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On politics: Let EU midwives out of limbo

17 November, 2017

On politics: Let EU midwives out of limbo

Here at the RCM we have been lobbying the government to clarify what the position of European midwives will be after the UK has left the European Union.

It is almost 18 months since the referendum and well over six months since the government formally notified the EU that the country would part with the bloc, yet we are still in limbo.

This is important, especially given the vital contribution EU midwives make. In March, at the time the prime minister was writing to the president of the European Council to start the two-year countdown to exit, just shy of 1400 midwives working in the NHS in England identified themselves as nationals of other EU countries. Working full-time, that many midwives could be expected to provide care for around 40,000 women over the course of a year.

Some areas, such as London, are particularly reliant on their contribution. In the north-west London area, for example, around one in six midwives have identified themselves as citizens of other EU countries. In another trust, it is one in three.

Across the UK as a whole, over 1800 EU midwives are registered with the NMC. Working full-time, that number of midwives could provide care for well over 50,000 women each year.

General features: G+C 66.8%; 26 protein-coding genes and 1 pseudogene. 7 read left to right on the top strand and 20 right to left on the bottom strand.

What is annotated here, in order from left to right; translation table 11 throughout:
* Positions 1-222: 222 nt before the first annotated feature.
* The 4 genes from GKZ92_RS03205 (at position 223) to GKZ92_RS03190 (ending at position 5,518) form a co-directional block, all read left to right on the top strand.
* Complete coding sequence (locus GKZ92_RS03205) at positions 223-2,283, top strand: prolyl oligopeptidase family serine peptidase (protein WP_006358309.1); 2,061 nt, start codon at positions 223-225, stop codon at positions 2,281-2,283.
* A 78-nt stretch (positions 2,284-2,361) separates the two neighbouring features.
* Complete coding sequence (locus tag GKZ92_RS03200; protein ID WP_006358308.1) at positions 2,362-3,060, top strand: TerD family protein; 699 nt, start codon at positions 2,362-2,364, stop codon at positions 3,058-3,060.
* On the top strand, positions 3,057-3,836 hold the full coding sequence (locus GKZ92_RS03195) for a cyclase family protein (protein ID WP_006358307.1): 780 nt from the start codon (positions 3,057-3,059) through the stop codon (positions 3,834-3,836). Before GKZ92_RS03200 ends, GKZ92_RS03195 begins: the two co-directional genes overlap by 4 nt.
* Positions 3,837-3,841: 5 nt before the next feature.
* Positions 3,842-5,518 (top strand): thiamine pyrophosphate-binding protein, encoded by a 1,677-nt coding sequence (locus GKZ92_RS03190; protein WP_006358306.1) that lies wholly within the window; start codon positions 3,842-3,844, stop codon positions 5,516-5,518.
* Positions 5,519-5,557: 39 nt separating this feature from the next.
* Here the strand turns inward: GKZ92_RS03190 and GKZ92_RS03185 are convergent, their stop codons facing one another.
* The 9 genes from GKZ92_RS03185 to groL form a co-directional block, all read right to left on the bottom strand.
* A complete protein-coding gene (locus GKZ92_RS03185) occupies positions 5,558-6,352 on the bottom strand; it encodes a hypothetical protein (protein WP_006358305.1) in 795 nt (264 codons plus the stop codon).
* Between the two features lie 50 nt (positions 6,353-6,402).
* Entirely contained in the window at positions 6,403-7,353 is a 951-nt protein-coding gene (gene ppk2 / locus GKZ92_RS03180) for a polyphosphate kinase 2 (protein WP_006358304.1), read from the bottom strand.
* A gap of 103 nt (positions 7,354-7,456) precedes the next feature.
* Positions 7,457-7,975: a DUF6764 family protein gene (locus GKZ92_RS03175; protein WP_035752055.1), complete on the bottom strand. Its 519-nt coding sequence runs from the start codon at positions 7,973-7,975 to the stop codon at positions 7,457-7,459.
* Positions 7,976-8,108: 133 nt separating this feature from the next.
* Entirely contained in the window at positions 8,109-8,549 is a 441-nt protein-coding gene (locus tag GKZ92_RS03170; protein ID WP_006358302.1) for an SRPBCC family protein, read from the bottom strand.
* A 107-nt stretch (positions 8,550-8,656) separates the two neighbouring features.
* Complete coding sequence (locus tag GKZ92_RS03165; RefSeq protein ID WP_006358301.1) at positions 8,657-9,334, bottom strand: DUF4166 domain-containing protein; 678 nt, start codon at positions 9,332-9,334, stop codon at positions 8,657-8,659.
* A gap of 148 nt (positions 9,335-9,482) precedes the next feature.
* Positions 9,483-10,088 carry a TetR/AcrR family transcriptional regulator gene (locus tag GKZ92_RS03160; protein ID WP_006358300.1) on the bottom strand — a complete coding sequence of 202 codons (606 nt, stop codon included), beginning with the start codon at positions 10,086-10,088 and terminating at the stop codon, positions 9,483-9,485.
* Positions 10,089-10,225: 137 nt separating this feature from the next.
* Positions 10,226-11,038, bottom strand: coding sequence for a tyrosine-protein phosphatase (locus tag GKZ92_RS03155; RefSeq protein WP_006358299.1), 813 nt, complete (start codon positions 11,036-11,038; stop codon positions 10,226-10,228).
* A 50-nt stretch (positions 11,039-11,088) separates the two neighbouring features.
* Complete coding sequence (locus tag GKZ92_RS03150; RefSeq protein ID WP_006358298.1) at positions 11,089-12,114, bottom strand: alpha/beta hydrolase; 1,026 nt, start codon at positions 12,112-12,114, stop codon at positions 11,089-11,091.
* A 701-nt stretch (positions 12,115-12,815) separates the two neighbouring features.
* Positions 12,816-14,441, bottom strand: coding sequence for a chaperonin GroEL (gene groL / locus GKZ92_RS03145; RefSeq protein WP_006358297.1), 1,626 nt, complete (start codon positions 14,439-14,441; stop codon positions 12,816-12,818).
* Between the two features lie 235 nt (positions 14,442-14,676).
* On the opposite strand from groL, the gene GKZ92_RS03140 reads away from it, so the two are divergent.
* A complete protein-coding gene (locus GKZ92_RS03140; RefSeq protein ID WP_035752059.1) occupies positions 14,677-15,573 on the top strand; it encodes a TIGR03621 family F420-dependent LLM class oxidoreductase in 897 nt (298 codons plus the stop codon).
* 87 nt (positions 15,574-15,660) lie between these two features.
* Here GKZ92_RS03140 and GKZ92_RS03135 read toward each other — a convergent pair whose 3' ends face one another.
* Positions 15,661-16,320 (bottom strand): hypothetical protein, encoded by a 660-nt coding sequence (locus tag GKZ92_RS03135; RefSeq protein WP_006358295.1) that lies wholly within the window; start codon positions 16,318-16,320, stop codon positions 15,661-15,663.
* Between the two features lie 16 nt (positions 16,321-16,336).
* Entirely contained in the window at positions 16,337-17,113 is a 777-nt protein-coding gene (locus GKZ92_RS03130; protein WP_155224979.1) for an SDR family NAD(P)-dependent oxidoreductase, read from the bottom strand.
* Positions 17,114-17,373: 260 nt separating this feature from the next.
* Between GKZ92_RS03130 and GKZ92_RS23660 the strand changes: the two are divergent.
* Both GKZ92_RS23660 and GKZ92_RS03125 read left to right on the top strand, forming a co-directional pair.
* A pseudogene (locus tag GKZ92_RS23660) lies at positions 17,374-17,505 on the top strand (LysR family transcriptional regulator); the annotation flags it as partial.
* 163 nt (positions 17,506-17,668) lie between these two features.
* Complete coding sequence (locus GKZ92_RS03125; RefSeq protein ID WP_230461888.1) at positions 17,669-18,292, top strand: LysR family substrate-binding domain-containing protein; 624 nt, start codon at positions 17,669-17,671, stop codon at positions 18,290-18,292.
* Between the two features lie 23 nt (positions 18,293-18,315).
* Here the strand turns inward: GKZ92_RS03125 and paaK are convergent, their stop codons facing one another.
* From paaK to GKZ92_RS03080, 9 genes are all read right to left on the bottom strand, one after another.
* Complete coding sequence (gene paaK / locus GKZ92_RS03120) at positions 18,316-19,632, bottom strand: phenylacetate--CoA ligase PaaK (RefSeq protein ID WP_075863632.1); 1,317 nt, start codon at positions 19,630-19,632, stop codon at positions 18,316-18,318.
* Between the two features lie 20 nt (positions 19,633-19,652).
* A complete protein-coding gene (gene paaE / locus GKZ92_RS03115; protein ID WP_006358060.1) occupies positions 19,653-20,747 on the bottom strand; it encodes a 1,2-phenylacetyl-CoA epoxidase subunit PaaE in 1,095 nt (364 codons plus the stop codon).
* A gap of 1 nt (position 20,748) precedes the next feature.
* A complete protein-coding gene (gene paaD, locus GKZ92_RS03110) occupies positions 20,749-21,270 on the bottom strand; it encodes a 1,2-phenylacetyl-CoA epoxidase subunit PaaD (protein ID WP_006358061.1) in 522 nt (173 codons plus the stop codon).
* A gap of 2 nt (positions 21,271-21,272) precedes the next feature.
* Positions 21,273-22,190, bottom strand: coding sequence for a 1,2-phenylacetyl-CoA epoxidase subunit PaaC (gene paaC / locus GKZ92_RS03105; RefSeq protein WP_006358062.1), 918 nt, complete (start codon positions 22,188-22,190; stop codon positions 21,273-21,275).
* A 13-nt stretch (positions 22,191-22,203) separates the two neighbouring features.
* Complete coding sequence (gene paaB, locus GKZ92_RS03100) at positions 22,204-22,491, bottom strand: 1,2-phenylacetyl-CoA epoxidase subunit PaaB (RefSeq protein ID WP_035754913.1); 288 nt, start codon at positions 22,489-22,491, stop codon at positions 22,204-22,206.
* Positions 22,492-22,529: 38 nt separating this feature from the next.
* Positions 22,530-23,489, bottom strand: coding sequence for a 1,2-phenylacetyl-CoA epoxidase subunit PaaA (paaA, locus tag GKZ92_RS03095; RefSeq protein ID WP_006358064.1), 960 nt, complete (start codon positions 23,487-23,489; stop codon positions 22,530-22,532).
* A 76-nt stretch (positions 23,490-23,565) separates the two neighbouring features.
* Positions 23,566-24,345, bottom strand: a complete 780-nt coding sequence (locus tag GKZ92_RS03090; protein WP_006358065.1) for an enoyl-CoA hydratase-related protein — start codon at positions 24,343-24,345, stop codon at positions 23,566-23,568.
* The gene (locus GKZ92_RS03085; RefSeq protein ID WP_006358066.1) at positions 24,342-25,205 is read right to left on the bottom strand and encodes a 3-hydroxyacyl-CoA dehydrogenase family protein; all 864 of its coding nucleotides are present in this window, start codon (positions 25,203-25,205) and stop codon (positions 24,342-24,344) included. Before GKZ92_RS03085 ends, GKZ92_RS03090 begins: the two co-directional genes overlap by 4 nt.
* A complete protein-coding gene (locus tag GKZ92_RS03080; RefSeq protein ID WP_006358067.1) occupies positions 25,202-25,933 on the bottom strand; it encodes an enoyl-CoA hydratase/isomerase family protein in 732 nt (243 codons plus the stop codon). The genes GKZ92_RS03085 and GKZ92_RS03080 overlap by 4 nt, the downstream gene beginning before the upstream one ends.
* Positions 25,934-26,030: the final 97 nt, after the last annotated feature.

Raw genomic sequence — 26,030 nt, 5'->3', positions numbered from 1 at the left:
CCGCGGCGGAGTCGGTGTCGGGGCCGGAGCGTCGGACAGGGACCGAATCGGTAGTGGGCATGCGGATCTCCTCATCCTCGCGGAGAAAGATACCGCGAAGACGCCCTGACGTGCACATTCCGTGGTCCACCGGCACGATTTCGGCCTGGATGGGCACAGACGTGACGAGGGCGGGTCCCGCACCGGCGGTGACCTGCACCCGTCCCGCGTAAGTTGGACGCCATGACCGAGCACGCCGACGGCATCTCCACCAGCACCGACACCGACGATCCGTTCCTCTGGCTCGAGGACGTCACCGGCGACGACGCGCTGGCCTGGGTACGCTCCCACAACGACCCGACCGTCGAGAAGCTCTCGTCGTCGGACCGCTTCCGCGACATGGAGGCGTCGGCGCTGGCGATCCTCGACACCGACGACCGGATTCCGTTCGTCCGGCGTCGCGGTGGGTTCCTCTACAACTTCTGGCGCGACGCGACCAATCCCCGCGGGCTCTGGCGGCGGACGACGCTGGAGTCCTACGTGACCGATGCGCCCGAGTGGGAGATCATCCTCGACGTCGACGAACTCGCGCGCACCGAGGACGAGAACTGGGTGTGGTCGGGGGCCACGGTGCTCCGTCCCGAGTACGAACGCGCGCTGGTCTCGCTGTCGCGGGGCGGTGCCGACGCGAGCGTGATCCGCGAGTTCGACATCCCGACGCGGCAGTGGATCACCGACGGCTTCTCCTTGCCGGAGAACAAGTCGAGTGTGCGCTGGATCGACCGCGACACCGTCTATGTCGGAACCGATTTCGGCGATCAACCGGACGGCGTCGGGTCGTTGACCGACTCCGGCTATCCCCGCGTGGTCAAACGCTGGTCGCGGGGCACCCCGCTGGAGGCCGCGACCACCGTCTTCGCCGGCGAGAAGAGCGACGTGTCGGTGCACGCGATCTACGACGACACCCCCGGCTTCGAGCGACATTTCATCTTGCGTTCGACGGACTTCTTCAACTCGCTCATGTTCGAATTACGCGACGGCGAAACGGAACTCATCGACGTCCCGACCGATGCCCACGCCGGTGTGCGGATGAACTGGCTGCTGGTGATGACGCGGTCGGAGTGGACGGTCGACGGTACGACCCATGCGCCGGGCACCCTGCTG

But the flow of EU midwives into the UK has all but dried up. Since the referendum, the number of EU midwives registering with the regulator is down 94%, from more than one a day to around one a fortnight.

The government should provide these midwives with a cast-iron guarantee that they can stay post-Brexit – no ifs, no buts. And ministers should move quickly to set out the rules that will apply to new midwives after Brexit too. What is needed, fast, is clarity.

Many other issues are whirling around that the RCM is fighting hard on. November sees the budget, and alongside many other NHS and public sector trade unions, the RCM is making the case for a fair pay rise for midwives, MSWs and others. After years of grinding pay restraint, with prices rising faster than wages, NHS staff right across the UK find themselves worse off. This must end.

And the need for more midwives is as urgent as ever. The government likes to boast that the number of midwives in England is up by 1800 since 2010. But in the past year the number of full-time equivalent midwives in the NHS rose just 55. Midwife numbers may have been on the up a few years ago, but that is over and we need action from ministers to address this issue.

It is these and other issues that we took to the party conferences in September and October, meeting MPs from across the political spectrum to make our case. We made some new political friends and will be asking them to help us during the year ahead.

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